y
**

_{ jt }), crop yields in our example. We estimate equation (10), but we exclude it from the out-of-sample prediction performance analysis of 2013–2018 data for this reason.

### 2.3. Specification of Heat Exposure Bins

As initiated in Schlenker and Roberts (Reference Schlenker and Roberts.2009), nonlinear temperature impacts on crop yields are evident. Cooper et al. (Reference Cooper, Tran and Wallander.2017) studied specification bias in crop yield response function and argued the necessity of a flexible function form. Carter et al. (Reference Carter, Cui, Chanem and Merel.2018) reviewed the literature adopting binned weather variables as regressors and suggested the possibility of multicollinearity when using it in panel regression. Even though there has not been any consensus about picking the “best” specification of heat units, it is agreed that heat should enter the crop yield response function regression nonlinearly. To adopt a more flexible functional form of *g*(**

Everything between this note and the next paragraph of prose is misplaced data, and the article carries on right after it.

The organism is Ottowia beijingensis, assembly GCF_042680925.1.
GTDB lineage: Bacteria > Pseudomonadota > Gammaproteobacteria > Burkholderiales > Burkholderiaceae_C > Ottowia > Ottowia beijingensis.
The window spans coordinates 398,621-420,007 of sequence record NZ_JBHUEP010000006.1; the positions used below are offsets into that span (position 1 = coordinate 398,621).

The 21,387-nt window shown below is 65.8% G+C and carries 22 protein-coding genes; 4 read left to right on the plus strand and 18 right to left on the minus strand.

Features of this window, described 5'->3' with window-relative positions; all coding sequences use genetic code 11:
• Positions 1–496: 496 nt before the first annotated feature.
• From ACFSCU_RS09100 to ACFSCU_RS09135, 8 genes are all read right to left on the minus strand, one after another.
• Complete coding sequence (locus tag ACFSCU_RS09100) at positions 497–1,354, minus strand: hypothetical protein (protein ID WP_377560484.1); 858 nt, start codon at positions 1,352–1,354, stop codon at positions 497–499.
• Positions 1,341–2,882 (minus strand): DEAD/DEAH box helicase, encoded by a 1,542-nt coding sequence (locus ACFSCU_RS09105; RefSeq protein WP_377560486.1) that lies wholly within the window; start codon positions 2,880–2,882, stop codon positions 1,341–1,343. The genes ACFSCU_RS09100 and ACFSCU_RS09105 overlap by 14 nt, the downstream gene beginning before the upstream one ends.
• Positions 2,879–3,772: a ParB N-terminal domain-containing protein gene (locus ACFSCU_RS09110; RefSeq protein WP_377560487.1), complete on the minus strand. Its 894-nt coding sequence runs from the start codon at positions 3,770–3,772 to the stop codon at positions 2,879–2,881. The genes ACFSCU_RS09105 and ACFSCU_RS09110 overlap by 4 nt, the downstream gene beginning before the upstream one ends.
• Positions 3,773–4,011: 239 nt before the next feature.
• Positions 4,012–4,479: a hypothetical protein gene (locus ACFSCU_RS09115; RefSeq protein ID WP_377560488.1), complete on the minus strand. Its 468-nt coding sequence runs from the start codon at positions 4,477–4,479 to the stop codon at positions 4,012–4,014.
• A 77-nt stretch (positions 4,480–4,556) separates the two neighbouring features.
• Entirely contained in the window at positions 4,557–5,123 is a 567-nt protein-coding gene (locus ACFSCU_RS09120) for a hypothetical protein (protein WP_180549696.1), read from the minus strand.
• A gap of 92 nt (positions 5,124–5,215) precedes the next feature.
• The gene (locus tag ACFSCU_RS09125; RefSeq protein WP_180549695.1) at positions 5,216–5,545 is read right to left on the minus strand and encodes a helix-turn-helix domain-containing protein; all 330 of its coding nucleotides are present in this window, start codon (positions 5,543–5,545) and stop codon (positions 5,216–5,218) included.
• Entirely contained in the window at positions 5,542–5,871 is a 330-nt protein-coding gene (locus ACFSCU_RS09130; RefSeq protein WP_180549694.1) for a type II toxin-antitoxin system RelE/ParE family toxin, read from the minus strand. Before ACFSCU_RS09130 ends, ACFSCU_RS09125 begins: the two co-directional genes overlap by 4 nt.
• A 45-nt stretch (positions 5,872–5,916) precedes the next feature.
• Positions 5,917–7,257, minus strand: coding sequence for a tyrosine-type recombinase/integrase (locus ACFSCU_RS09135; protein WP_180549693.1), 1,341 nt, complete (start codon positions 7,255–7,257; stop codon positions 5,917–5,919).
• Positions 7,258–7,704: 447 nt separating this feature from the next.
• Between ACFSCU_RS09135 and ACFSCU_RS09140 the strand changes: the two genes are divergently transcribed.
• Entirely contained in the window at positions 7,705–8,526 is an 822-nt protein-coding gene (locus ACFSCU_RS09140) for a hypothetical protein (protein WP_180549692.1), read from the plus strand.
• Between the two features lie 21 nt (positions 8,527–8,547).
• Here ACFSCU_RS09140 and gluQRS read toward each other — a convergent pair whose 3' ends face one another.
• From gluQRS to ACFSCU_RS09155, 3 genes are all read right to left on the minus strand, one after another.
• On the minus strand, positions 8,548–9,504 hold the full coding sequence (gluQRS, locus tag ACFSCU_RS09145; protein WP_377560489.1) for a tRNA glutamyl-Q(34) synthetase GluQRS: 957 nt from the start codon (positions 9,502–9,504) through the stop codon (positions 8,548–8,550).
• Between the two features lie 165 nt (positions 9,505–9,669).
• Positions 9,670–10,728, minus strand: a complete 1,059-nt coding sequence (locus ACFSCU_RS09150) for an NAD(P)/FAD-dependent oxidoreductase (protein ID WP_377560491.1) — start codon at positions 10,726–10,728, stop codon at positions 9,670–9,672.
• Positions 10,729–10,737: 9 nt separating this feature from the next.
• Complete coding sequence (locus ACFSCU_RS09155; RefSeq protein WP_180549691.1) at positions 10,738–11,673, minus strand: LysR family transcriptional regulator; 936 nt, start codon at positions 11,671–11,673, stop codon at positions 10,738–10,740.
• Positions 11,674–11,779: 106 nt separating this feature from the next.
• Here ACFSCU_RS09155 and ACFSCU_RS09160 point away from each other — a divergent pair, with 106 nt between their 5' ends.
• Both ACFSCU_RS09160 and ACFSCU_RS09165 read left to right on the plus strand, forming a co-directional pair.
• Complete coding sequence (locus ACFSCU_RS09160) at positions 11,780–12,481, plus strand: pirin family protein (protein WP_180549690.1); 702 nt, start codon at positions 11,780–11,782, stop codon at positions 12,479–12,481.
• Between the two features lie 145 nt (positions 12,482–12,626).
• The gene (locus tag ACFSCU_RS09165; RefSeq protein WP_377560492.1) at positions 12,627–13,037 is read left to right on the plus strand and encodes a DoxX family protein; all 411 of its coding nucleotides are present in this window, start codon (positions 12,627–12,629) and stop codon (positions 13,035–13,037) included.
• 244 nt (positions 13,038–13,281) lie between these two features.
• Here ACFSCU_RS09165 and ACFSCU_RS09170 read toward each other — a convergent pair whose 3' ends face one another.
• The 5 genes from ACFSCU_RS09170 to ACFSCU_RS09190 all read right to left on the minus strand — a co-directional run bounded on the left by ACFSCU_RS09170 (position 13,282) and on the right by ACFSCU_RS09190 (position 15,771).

h
**

_{ it };

**) in Equation (2), this study replicates all seven models previously specified using the binned heat exposure as in Schlenker and Roberts (Reference Schlenker and Roberts.2009) as:**

*β* In Equations (3’)–(10’), nonlinear heat exposure is expressed as the cumulative GDDs over the growing season as
$\int _{\underline{h}}^{\overline{h}}g(h)\varphi _{it}dh$
, where *ϕ*
_{
it
} is the time distribution of GDDs in county *i* during year *t*, *g*(*h*) is the heat exposure length defined between the lower bound
$\underline{h}$
and the upper bound
$\overline{h}$
. To numerically estimate Equations (3’)–(10’), we use the eighth-order Chebyshev polynomials following Schlenker and Roberts (Reference Schlenker and Roberts.2009). The detailed specification equation is described in Appendix A1. and the variables we need to estimate are the Chebyshev polynomial regression coefficients of each *x*